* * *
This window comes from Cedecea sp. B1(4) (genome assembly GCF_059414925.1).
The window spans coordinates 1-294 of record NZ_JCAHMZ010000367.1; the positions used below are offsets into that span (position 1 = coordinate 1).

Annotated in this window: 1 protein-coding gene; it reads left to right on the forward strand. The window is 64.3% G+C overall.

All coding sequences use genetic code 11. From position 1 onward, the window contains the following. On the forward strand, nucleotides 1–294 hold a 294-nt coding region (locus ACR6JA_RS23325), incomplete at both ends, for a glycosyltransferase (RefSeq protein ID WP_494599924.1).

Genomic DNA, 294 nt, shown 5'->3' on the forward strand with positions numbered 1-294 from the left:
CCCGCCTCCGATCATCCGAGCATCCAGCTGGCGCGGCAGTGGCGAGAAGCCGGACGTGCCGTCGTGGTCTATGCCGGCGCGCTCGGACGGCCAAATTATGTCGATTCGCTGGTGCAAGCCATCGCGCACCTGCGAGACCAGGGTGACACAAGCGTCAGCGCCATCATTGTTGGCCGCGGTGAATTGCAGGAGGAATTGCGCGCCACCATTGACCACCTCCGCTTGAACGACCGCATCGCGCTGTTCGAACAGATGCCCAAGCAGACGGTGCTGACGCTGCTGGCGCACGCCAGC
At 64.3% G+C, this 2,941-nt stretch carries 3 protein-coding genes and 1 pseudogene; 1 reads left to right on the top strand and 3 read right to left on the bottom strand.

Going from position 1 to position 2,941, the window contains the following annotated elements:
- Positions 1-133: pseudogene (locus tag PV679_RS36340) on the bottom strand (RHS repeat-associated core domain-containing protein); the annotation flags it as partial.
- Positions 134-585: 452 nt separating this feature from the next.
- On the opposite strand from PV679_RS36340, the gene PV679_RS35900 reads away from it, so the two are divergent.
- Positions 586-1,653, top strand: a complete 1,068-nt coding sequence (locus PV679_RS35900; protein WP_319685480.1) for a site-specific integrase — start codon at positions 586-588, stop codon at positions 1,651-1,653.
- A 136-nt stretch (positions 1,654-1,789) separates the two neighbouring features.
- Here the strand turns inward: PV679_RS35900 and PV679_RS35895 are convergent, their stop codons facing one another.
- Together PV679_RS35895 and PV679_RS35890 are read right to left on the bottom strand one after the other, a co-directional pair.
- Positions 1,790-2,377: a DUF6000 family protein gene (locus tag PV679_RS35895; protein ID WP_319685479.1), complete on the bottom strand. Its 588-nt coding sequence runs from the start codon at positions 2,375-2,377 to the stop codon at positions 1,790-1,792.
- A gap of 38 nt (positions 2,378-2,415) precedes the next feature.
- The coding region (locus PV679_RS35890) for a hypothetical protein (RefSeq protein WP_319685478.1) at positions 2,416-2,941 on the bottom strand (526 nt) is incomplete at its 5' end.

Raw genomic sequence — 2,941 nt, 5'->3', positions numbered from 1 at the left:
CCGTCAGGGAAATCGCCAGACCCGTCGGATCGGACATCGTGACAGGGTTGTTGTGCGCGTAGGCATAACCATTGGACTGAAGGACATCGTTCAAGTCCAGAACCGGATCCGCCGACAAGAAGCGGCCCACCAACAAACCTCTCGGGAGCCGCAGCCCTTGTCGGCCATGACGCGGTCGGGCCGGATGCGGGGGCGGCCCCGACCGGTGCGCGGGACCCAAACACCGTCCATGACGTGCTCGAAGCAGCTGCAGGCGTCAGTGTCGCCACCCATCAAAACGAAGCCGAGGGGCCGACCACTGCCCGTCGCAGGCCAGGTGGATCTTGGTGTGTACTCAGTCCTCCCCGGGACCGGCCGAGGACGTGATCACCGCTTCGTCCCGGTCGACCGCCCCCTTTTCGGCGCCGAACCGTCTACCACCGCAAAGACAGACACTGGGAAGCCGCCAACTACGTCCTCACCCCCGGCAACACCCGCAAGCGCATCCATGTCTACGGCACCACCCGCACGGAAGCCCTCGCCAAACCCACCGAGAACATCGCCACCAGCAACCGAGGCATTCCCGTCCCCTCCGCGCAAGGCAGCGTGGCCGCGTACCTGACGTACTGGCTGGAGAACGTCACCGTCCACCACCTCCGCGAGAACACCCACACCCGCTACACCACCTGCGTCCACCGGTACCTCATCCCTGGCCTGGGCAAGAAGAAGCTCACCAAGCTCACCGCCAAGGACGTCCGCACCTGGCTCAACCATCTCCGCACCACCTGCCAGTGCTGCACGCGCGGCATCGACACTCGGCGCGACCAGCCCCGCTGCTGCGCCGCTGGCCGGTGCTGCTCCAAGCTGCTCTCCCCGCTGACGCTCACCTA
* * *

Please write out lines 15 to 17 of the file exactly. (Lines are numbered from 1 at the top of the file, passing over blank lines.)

- Together PV679_RS35895 and PV679_RS35890 are read right to left on the bottom strand one after the other, a co-directional pair.
- Positions 1,790-2,377: a DUF6000 family protein gene (locus tag PV679_RS35895; protein ID WP_319685479.1), complete on the bottom strand. Its 588-nt coding sequence runs from the start codon at positions 2,375-2,377 to the stop codon at positions 1,790-1,792.
- A gap of 38 nt (positions 2,378-2,415) precedes the next feature.